During the University of Oklahoma’s first football game of the 2018 season, campus corner played host to an endless sea of crimson and cream. Restaurants lines were out the doors and into the streets, while local shopping boutiques attracted many potential customers.
Popular restaurants such as Victoria’s Pasta Shop said that they have a really great relationship with customers on game days. Server Mackenzie Woods stated that she “really enjoys afternoon games.”
Campus corner boutiques such as Stella Rae’s thrive on game days, said store owner Alexis Appling. Appling said that the store atmosphere during game days are quite different compared to a normal day.
“Instead of our normal music, we play country,” said Appling. “The vibe is totally different.”
Appling pointed out her pop up tent located directly outside of the store. Appling mentioned that something unique Stella Rae’s does to accommodate customers during home games, is a holding service so that customers do not have to carry around their purchased items during the game.
Appling said that although she loves all OU games, her favorite are the evening games because she does not have to open up the store so early.
Danni Brown from Kong’s Tavern said that they love game day’s because it helps them promote their new business. Kongs Tavern opened their doors in Norman fairly recently, so this is their first home game. Brown said that one thing that makes Kong’s Tavern unique is that they feature live music.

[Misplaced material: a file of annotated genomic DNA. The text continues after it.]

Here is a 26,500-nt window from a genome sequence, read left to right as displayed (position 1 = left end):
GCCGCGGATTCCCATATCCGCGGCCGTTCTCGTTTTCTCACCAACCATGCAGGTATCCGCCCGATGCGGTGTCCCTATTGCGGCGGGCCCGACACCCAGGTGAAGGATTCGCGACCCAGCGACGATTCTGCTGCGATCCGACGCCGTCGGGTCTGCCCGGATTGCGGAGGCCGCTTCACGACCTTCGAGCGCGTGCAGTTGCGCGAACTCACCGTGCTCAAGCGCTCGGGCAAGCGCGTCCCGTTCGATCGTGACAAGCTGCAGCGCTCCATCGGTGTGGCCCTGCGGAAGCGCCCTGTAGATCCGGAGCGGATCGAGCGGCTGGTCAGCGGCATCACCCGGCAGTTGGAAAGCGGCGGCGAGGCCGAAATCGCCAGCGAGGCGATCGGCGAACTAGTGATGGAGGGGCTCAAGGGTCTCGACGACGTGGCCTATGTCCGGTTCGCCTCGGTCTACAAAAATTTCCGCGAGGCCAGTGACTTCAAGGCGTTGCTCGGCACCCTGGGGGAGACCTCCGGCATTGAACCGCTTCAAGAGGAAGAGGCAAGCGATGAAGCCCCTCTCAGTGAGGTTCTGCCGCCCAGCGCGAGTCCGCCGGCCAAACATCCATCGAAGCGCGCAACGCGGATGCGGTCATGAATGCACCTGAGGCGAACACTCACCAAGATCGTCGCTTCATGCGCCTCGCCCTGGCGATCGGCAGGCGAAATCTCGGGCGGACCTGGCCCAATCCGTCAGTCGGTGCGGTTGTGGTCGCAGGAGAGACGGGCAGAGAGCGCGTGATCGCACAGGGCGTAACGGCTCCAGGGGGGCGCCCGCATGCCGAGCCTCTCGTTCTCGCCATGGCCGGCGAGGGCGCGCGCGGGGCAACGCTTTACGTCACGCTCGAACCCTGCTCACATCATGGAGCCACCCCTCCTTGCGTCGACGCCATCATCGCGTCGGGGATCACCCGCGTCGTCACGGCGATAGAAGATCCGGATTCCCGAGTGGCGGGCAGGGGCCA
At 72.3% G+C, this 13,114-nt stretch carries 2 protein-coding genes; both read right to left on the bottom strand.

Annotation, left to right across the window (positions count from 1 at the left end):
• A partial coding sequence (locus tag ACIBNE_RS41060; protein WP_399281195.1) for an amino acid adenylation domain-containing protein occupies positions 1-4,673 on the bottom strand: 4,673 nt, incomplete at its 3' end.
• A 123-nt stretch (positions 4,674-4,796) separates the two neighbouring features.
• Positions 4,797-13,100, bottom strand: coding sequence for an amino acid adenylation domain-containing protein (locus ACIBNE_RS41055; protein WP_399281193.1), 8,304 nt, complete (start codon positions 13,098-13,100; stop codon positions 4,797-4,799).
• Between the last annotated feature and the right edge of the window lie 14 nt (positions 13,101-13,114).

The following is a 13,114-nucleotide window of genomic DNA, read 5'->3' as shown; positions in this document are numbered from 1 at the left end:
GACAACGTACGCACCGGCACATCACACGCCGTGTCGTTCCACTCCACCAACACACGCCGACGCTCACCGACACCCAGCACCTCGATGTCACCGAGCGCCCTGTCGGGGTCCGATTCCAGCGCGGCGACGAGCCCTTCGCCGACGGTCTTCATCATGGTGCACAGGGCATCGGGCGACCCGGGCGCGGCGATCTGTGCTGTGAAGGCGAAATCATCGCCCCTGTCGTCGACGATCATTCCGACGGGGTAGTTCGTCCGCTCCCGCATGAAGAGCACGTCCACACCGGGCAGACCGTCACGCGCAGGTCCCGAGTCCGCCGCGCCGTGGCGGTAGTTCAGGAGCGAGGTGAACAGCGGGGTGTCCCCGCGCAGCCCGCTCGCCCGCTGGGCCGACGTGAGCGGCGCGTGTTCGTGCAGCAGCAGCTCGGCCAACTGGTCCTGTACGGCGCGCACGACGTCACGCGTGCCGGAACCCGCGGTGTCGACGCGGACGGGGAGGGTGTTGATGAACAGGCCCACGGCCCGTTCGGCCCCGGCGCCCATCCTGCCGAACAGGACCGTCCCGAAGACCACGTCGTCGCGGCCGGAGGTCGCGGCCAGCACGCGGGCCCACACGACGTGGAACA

The next OU home game is September 8 at noon against the UCLA Bruins.
The state of Oklahoma and the Muscogee (Creek) Nation met in a tense hour’s worth of arguments and questioning before the U.S. Supreme Court Tuesday in a case that could restore significant land and power to the tribe.
(Editor's Note: Storme Jones is reporting for News 9 [UNFILTERED] on behalf of Gaylord News and the Gaylord College of Journalism at the University of Oklahoma.) Oklahoma Baptist Disaster Relief volunteers clean up debris and provide hot meals, both major blessings for people impacted by Hurricane Michael in the Florida Panhandle. "Started out with Katrina, and then I went to Rita -- and that's what I've been doing, every one of them," said Choctaw resident Wanda McLaughli...
(Editor's Note: Storme Jones is reporting for News 9 [UNFILTERED] on behalf of Gaylord News and the Gaylord College of Journalism at the University of Oklahoma.) About 20 workers with the Public Service Company of Oklahoma are working to get power restored to neighborhoods in the Florida Panhandle in the wake of destruction left behind by Hurricane Michael. They're doing everything from replacing snapped lines to broken poles and blown transformers. "Even though we have major ...
There are leaking ceilings, empty courtyards and restaurants that look abandoned.